I agree, it's probably a myth that new AAA game prices will go down, if there would be no retail.
Like you said, why would Microsoft and Sony lower the prices if there's no real competition.
Price elasticity is a very real and well understood phenomenon. In a digital world where there are extremely low costs associated with distribution and zero per-unit manufacturing cost you can make really aggressive trade offs. If a million people would buy a game for $60 but a ten million would buy it for $10, what do you think a publisher should choose?
Having physical copies at retail alongside digital currently restricts this kind of extreme flexibility in pricing. It also creates a shadow market for resale that the publisher sees not a penny of. GameStop's existence is largely at the expense of profitability in actually developing and publishing games. Once retail is no longer a dominant part of sales they're going to find out how wise it was to push their luck. That's part of what was offensive to me about Microsoft's original DRM plan: their announcement actually enshrined GameStop's leech status, catering to GameStop's needs instead of mine as a consumer.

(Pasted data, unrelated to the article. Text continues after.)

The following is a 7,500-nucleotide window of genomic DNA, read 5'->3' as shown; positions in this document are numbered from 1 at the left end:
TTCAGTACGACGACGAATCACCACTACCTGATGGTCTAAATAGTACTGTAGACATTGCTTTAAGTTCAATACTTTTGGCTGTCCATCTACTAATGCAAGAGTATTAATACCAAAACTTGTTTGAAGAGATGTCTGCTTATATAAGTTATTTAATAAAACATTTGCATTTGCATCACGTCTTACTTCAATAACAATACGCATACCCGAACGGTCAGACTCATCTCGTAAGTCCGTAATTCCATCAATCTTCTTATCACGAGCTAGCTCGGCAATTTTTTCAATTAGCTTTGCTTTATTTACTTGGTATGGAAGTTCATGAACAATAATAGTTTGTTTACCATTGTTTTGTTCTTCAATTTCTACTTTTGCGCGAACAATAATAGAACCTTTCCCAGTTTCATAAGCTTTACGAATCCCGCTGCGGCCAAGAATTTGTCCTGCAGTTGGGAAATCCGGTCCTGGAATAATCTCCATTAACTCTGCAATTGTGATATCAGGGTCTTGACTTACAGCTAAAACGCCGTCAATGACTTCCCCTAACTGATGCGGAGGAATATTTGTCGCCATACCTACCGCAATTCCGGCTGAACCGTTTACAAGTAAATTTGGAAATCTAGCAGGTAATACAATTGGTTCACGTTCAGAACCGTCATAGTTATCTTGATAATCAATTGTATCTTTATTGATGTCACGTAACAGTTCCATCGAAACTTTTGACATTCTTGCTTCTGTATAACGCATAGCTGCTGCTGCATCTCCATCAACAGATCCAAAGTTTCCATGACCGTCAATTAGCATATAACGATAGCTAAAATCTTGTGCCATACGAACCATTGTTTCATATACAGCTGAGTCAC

Yes, I expect the counter argument from those who sell games to offset costs — but remember whose pocket is getting lined in the process, and what it does to game prices. The industry is much healthier and there's less upward pressure on game prices when everyone who plays a title is paying the publisher and developer for the privilege. Consider the usual transaction: I buy a game for $60 and sell it back for $15, then GameStop resells it for $55. Consumers have spent $115 in this scenario. Let's say GameStop makes $10 off the new sale, and clearly they make $40 off the used sale. The publisher gets $50. Cut GameStop out of the equation altogether and the publisher could sell the title at $30 to both consumers and still make more money while both consumers spend less.